May 1, 2019, Washington, DC. The Songwriters Guild of America, Inc. (SGA), America’s largest and longest established songwriter and composer organization run solely by creators themselves, today applauded Reps. Hakeem Jeffries (D-NY), Doug Collins (R-GA), Jerry Nadler (D-NY), Hank Johnson (D-GA), Martha Roby (R-AL), Judy Chu (D-CA), Ben Cline (R-VA), Ted Lieu (D-CA) and Brian Fitzpatrick (R-PA) for their introduction of the “Copyright Alternative in Small Claims Enforcement (CASE) Act of 2019”.

“SGA has been actively advocating for this important legislation for well over a decade,” states hit songwriter and SGA president Rick Carnes, “and we are gratified and thankful that the CASE Act co-sponsors have taken the lead in pushing to make the crucial protections this bill would provide for music creators a reality.”

It has long been SGA’s position, dating back to active advocacy which began prior to 2008, that a small claims system is an indispensable step toward helping music creators and other authors to regain the ability to enforce their rights against infringers in a cost-effective way. The organization believes that the new bill strikes the proper balance between consumers and creators, establishing an alternative, opt-in arbitration system to resolve copyright infringement cases, without necessitating the time and expense to creators of filing a formal lawsuit.

“How many times,” Carnes continued, “have you heard someone say, ‘let’s not a make a Federal case out of this’? Everyone knows that the enormous cost and energy it takes to prosecute a case in Federal Court is beyond the means of most citizens, and rarely makes financial sense, except as to those rare claims for damages in the millions of dollars. But ‘making a Federal case of it’ is exactly what an individual songwriter must currently do under the law if his or her song is used without permission and infringed.”

Carnes recalled with great dismay the day he first saw his songs being streamed on YouTube, Spotify and other digital distribution networks without consent, and realized the futility of sending take-down notices to protect his rights. According to him, when he sent the notices, another unlicensed copy appeared within minutes of the first one being taken down. And then another. And another.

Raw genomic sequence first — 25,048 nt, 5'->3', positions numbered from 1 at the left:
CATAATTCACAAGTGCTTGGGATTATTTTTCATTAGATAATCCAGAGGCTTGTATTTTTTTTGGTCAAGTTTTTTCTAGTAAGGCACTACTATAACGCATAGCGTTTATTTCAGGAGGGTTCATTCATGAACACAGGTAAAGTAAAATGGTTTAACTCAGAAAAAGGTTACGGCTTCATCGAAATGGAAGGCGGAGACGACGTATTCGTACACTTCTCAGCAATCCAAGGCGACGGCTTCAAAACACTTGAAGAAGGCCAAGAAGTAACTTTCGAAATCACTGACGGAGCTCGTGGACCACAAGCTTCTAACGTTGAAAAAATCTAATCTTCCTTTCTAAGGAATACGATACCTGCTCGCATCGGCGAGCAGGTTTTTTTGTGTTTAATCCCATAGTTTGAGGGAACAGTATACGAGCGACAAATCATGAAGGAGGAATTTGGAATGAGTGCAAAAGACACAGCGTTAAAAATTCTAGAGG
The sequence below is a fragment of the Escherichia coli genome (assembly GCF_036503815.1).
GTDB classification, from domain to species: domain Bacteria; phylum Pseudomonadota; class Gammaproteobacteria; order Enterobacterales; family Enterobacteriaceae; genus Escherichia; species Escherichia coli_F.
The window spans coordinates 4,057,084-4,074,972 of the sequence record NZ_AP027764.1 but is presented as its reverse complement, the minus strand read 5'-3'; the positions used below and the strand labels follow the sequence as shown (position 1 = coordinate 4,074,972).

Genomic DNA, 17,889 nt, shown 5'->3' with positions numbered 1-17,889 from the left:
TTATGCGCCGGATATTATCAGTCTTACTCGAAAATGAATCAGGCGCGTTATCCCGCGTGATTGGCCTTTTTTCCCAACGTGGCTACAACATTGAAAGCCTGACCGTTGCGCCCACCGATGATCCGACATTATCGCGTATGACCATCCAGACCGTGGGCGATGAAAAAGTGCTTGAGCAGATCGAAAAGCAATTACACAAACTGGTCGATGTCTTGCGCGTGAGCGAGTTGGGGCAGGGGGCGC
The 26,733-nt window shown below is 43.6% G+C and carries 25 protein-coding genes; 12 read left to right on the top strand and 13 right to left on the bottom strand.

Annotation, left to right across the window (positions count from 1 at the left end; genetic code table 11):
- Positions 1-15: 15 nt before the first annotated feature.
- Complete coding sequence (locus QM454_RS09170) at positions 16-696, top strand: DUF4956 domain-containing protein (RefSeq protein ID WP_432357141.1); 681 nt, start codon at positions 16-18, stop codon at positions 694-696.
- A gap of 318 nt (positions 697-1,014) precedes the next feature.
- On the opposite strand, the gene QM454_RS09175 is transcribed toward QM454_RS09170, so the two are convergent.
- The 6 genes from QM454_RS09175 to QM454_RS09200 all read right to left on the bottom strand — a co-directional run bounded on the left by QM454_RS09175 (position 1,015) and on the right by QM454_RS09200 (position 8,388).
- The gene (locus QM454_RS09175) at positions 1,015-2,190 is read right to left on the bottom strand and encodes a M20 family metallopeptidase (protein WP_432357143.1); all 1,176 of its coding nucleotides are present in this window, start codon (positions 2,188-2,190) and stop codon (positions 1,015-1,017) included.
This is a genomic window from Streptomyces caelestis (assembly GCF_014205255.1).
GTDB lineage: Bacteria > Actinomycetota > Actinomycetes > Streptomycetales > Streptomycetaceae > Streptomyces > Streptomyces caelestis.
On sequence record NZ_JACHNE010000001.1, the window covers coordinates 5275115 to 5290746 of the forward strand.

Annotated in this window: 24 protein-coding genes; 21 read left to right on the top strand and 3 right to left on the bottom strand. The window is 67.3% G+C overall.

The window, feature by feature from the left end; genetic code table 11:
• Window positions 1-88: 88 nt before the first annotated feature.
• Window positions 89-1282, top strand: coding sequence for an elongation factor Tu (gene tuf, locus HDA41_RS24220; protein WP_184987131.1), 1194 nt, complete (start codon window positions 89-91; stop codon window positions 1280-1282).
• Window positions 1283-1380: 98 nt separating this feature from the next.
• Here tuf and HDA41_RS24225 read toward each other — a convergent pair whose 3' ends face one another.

Faced with playing an unwinnable game of ‘Whack-a-mole’ with infringers, Carnes stated, “I realized that my only other recourse was to file an infringement case in Federal Court which would, ages later, likely end up costing massively more than I could ever collect in damages. The average cost to bring a single, full-blown copyright infringement claim today is estimated to approach $350,000 in legal fees.

At the same time, statutory damages for such infringements are currently capped under the U.S. Copyright Act at less than half that amount per title! The Copyright law is useless to songwriters when the cost of enforcement of our rights far exceeds the compensatory damages able to be recovered against infringers. Every American should have the right to protect his or her property, whether a lawnmower, a bicycle, a photograph, or a song.”

SGA believes it is long past time for Congress to give music creators a viable way to seek fair remedies when the rights of songwriters, composers and authors are violated, and thanked Representatives Jeffries and the other co-sponsors for standing up for the smallest of small US business people: American Songwriters. SGA also expressed thanks and support for the US Copyright Office, which will oversee the implementation of the Act upon its enactment.

“The modernization process that is taking place at the Copyright Office is what makes possible the fair benefits this bill will provide to the American creative community,” concluded Carnes. “We need to get behind the message that a strong US Copyright Office, with proper resources to manage all of its programs, is something that benefits both every American, and the advancement of American culture itself. We hope it will never be necessary for the Copyright Office to limit the scope and size of the small claims system due to underfunding or otherwise, and we intend to work on that issue with the Register and on Capitol Hill as a regular part of SGA’s legislative activities and initiatives in Washington, DC.”

The Songwriters Guild is @SGAWrites and Rick Carnes is @RickCarnes